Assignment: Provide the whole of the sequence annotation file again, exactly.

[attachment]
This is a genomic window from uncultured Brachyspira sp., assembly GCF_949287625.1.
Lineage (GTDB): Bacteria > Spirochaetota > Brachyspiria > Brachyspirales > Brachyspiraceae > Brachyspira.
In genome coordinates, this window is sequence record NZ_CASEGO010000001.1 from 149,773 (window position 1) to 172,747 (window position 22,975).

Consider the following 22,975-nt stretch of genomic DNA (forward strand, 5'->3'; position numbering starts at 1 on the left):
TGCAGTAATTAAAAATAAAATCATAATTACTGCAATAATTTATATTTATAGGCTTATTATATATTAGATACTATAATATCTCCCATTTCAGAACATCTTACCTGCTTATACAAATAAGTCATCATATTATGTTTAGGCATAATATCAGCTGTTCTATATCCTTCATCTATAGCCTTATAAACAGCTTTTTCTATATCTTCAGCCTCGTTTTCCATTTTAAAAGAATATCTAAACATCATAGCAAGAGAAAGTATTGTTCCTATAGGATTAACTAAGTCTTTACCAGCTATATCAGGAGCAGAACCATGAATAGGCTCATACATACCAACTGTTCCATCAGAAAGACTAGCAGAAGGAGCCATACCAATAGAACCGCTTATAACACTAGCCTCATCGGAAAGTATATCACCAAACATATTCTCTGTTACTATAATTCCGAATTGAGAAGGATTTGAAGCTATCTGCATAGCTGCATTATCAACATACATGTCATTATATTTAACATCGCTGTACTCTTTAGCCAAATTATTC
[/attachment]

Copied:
This is a genomic window from uncultured Brachyspira sp., assembly GCF_949287625.1.
Lineage (GTDB): Bacteria > Spirochaetota > Brachyspiria > Brachyspirales > Brachyspiraceae > Brachyspira.
In genome coordinates, this window is sequence record NZ_CASEGO010000001.1 from 149,773 (window position 1) to 172,747 (window position 22,975).

Consider the following 22,975-nt stretch of genomic DNA (forward strand, 5'->3'; position numbering starts at 1 on the left):
TGCAGTAATTAAAAATAAAATCATAATTACTGCAATAATTTATATTTATAGGCTTATTATATATTAGATACTATAATATCTCCCATTTCAGAACATCTTACCTGCTTATACAAATAAGTCATCATATTATGTTTAGGCATAATATCAGCTGTTCTATATCCTTCATCTATAGCCTTATAAACAGCTTTTTCTATATCTTCAGCCTCGTTTTCCATTTTAAAAGAATATCTAAACATCATAGCAAGAGAAAGTATTGTTCCTATAGGATTAACTAAGTCTTTACCAGCTATATCAGGAGCAGAACCATGAATAGGCTCATACATACCAACTGTTCCATCAGAAAGACTAGCAGAAGGAGCCATACCAATAGAACCGCTTATAACACTAGCCTCATCGGAAAGTATATCACCAAACATATTCTCTGTTACTATAATTCCGAATTGAGAAGGATTTGAAGCTATCTGCATAGCTGCATTATCAACATACATGTCATTATATTTAACATCGCTGTACTCTTTAGCCAAATTATTC